Mazda Confirms MX-30 EV for U.S. Sale
A spinning Dorito will function as a range extender for the MX-30 crossover.
It's official: Mazda will soon sell a rotary engine in the United States, though perhaps not in the format we were all hoping for. In an interview with The Detroit Bureau, Mazda North American Operations president Jeff Guyton confirmed the brand's MX-30 crossover, originally bound only for Japan and Europe, will come to the U.S. as an electric vehicle with a rotary-engine range extender. "For the U.S. market," Guyton told TDB, "the range extender would be more appropriate."
We asked Mazda for more information, and the company confirmed: "Mazda is committed to continuing to innovate and delivering an engaging driving experience. With that in mind, we can confirm we will bring our first electric vehicle, the MX-30, to the U.S. market. The vehicle will be available as both a fully electric model and a series plug-in-hybrid, featuring a rotary engine. Additional information about availability will be released at the appropriate time."
Mazda introduced the MX-30 at the 2019 Tokyo show. Though it rides on the same platform as the Mazda3 and the CX-30, the MX-30 has a more rakish profile than Mazda's other SUVs, as well as rear-hinged doors that remind us of the dearly-departed RX-8. The MX-30 EV's range is 124 miles on the European WLTP cycle, which explains the need for a range extender to lengthen its tether. Reportedly, Mazda is looking to double the MX-30 EV's range with rotary power.
This is an idea Mazda has been working on for some time—back in 2013 Mazda built a small number of Demio (Mazda2) EVs with a rotary-engine range extender. The Wankel engine's low-vibration characteristics ("Piston engine goes boing, boing, boing, but the Mazda goes Hmmmmm!") make it well suited to an electric car, as does its compact size, power density, and low weight. On the Demio EV, the whole package—including engine, generator, and a 2.6-gallon fuel tank—fit neatly under the trunk floor.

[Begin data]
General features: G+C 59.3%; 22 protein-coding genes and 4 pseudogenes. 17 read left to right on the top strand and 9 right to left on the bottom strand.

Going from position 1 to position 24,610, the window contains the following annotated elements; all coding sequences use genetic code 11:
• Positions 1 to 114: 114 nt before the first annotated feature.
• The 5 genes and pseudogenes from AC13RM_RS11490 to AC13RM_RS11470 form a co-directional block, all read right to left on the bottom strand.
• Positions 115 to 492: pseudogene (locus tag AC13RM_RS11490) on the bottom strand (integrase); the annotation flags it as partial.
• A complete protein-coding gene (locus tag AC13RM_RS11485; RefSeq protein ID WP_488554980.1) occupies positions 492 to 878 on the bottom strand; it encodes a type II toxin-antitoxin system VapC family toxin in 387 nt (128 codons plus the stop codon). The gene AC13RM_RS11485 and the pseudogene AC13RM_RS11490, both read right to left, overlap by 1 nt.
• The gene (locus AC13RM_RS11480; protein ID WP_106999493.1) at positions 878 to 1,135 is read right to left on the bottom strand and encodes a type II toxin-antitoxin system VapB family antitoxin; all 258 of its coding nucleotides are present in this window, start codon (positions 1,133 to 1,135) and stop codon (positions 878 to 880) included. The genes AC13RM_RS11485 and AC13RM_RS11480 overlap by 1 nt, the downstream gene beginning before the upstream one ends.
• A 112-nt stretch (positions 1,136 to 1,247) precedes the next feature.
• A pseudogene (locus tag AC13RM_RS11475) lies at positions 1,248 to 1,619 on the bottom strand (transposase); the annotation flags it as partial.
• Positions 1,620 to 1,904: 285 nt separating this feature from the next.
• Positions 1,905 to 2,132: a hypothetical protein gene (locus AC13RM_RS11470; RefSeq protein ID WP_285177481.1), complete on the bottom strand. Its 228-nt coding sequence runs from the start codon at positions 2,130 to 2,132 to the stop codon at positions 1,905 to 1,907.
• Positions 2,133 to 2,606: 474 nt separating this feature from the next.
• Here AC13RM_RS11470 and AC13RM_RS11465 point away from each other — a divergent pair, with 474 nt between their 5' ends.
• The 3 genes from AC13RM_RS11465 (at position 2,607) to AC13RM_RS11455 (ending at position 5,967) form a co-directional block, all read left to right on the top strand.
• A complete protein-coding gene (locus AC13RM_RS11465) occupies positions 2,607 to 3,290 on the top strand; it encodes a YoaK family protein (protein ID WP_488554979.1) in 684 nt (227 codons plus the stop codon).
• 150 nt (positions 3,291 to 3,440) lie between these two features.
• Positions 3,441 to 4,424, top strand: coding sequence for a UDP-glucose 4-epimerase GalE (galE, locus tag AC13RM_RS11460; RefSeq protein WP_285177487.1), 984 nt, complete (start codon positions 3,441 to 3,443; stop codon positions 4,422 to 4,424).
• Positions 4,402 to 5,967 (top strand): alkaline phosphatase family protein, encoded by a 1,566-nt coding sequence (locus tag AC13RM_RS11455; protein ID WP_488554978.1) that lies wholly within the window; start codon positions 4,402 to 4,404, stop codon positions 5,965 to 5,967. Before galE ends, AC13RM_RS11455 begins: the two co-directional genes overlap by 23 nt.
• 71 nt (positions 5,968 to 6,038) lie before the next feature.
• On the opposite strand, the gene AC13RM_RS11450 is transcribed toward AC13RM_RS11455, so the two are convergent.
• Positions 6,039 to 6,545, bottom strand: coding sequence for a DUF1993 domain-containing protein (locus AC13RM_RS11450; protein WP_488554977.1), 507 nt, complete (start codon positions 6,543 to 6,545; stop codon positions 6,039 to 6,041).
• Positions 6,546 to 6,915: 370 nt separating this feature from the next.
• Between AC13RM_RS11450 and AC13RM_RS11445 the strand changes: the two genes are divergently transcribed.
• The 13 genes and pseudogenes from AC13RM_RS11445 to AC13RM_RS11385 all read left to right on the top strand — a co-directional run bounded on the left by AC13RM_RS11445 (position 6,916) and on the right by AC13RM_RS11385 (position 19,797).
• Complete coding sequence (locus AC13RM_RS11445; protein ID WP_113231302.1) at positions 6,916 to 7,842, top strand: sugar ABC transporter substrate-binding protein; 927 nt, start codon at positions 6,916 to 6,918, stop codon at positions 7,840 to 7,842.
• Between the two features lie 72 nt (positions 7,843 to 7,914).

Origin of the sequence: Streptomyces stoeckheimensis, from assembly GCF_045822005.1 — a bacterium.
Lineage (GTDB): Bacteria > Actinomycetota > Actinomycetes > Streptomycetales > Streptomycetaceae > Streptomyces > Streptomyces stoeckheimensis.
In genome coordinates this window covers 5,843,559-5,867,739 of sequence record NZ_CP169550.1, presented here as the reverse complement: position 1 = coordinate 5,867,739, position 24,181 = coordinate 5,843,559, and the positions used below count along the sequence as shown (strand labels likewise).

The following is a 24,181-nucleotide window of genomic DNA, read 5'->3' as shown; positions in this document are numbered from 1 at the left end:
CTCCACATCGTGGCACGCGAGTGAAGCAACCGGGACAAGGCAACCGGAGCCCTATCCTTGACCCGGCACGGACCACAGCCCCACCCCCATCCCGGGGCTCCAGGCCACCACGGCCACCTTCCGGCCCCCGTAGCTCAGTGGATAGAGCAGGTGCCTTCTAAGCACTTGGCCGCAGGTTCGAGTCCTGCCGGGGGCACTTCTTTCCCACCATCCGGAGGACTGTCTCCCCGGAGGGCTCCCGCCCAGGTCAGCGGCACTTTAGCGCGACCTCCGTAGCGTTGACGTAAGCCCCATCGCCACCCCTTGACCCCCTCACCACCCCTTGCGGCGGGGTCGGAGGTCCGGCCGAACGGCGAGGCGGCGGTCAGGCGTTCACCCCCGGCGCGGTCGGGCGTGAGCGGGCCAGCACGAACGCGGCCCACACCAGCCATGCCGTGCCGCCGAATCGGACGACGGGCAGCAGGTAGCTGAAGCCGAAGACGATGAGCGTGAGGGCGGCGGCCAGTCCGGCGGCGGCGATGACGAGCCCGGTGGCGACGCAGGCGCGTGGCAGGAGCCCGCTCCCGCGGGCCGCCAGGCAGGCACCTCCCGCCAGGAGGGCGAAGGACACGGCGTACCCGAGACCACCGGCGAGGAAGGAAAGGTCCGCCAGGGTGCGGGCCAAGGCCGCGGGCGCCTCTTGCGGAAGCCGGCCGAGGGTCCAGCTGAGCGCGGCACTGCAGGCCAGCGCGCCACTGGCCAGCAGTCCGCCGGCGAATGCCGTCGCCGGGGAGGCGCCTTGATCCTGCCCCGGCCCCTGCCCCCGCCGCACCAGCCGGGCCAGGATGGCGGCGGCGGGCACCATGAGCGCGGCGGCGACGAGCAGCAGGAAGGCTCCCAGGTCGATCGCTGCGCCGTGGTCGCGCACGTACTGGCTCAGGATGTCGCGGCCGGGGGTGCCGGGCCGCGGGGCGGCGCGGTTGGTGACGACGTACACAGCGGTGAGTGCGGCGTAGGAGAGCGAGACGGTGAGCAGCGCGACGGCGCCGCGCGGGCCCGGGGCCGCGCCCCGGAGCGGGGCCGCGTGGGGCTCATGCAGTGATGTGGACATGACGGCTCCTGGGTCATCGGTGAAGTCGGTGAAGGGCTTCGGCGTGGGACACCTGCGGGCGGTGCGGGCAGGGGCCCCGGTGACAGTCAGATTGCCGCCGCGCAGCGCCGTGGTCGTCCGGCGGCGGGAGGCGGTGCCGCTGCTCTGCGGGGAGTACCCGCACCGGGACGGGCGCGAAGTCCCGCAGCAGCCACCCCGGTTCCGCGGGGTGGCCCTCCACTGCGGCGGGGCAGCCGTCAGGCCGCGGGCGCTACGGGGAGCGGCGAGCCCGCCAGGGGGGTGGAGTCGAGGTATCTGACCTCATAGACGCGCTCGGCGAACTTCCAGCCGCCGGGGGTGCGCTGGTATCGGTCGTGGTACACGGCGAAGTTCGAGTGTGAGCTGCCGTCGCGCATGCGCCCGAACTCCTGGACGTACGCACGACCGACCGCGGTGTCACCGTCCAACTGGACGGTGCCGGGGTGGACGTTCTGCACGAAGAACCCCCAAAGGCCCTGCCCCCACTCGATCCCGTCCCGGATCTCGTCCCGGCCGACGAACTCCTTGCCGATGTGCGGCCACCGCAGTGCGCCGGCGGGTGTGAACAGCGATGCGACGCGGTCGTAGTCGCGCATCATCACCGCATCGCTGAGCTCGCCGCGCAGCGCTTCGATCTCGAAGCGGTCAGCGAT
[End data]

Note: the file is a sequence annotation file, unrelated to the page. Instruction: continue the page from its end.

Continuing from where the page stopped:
Mazda also has a "mild" hybrid version of the MX-30, which is already on sale in Japan and is built around the 2.0-liter "SkyActiv-G" engine. The MX-30 EV, meanwhile, will debut in Europe as a pure EV, and the range extender will follow in 2022. What we don't know is the specific timing for the U.S. model, though we'd be surprised if it's very far behind the European launch. And what about the mild-hybrid version? We think it'd make sense for Mazda's U.S. lineup, but Mazda says it has not been confirmed for any market outside of Japan.
Guyton also mentioned something we already knew, which is that Mazda is working on a new hybrid crossover designed in conjunction with Toyota. Mazda and Toyota are scheduled to open a jointly-operated plant in Alabama this year where the new hybrid will be built. We know Mazda plans to use Toyota hybrid technology, but whether the new Mazda SUV will be a home-grown design or a rebadged Toyota remains to be seen.
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